A Galena woman was sentenced to two years in prison Monday after pleading guilty to lying about having a terminal illness. While carrying out the hoax, she took money and gifts from friends.
Tawni Fuller, 34, appeared in Delaware County Common Pleas Court Monday afternoon to be sentenced for one charge of telecommunications fraud, a third-degree felony, and two counts of theft, a third-degree and fourth-degree felony.
According to a sentencing memorandum filed by Assistant Prosecuting Attorney Joseph Varvel, Fuller was working as a nurse anesthetist at The Ohio State University Wexner Medical Center in spring 2016 when she began telling her friends that she had cancer.
Varvel states that Fuller filed fraudulent Family and Medical Leave Act documents with Wexner and “put on a carefully choreographed performance for her friends in order to effect a theft of wages and other property worth tens of thousands of dollars.”
Varvel states Fuller continued the deception through the summer of 2016, going as far as attending a friend’s husband’s funeral wearing a cancer cap, walking with a cane, and “making a great drama of how frail and short of breath she was on her way to walk up and sit in the front.”
“Later, she told this friend about meeting her deceased husband, ‘on the other side,’ as part of a fabrication about her own nearness of death,” Varvel wrote.
Varvel reported that Fuller told her friends she had a seizure, claimed the cancer had metastasized in her brain, and talked about her experience of receiving radiation treatment.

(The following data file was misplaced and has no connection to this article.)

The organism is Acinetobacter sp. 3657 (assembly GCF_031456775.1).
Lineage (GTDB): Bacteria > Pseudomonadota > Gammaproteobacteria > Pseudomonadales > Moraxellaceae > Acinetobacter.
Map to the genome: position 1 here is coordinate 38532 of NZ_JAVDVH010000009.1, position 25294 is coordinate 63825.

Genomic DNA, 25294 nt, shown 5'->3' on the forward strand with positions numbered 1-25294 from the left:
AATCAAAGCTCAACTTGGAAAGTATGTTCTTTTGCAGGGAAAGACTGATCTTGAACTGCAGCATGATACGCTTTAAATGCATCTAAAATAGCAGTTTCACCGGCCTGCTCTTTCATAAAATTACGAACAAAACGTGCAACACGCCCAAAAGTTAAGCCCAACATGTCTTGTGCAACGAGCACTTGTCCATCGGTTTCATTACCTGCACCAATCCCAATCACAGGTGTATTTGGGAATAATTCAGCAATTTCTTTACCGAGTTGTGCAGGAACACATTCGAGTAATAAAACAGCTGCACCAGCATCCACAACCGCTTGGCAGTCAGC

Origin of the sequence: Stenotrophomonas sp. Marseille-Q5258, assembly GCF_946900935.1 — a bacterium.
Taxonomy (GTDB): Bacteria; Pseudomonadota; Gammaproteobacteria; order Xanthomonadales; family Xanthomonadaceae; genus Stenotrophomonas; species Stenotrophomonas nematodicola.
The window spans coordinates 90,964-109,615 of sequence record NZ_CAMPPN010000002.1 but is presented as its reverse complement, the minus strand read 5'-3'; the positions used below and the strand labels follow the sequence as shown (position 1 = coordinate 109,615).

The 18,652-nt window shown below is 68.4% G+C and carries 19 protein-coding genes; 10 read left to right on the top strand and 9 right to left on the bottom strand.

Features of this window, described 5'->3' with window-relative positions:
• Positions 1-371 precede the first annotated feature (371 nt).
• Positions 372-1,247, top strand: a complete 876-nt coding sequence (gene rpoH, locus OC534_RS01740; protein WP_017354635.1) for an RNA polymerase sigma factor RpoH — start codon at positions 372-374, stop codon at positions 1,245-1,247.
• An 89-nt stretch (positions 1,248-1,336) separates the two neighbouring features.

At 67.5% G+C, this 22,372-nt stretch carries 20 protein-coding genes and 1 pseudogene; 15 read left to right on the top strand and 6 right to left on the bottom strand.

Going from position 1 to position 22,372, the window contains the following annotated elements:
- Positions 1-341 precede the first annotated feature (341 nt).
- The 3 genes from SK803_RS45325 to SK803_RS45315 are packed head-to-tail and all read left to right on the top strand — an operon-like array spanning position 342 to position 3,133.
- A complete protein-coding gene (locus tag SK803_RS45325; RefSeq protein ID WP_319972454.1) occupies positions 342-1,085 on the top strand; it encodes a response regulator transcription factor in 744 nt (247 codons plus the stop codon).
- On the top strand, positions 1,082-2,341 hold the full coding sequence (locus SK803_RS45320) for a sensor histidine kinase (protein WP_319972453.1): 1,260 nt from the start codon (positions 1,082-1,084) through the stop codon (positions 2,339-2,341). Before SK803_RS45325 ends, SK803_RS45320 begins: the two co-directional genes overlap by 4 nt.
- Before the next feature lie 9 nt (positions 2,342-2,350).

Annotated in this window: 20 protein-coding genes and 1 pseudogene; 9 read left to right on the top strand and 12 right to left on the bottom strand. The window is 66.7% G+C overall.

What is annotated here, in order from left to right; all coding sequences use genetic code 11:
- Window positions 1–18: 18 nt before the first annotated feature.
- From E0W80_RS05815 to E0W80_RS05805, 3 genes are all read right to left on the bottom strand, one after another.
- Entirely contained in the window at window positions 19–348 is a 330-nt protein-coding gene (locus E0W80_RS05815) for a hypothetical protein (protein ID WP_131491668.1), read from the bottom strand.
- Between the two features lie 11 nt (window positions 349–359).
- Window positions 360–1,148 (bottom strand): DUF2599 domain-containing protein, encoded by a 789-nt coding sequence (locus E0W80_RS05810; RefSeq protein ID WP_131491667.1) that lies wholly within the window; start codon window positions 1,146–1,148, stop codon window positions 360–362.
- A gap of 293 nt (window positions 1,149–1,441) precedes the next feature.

“Every heart-wrenching word was a lie,” Varvel wrote. “… throughout this cruel charade, Tawni Fuller defrauded the Ohio State Wexner Medical Center of over $40,000 of unearned wages and benefits.”
Varvel said Fuller’s coworkers eventually became suspicious and discovered the ruse in August 2016. The coworkers then reported Fuller to the police.
She was indicted in June and reached a plea agreement with prosecutors in October.
On Monday, Delaware County Common Pleas Judge Everett H. Krueger sentenced Fuller to two years in prison and three years of post-release control.
Krueger ordered her to pay $45,469.68 in restitution to the Ohio State Medical Center and $2,304.66 in restitution to other victims.
Additionally, Fuller is to have no contact with victims, and she must stay off the OSU premises.
Fuller’s defense attorney, Samuel H. Shamansky, filed a sentencing memorandum before the hearing. He said Fuller has accepted responsibility for her actions and is not likely to reoffend.
Shamansky added that Fuller was diagnosed with severe depression in August 2016 and has begun a regimen of counseling and medication.
“Though she recognizes that her mental health struggles do not constitute a defense, (Fuller) respectfully submits that her depression, from which she suffered during the time of her offenses, was contributory to her actions and merits consideration,” Shamansky wrote in the motion. “…Moreover, Ms. Fuller is genuinely remorseful. Having obtained proper mental health treatment, (Fuller) has gained a more complete perspective regarding her wrongfulness of her actions and the harm she has caused.”
Shamansky added that the ruse began as a “desperate attempt for attention,” and Fuller allowed it to grow into a criminal situation when she “accepted gifts, false benefits, and mislead individuals who knew and trusted her.”
Fuller was in the Delaware County Jail Tuesday awaiting transport to prison.
Glenn Battishill can be reached at 740-413-0903 or on Twitter @BattishillDG.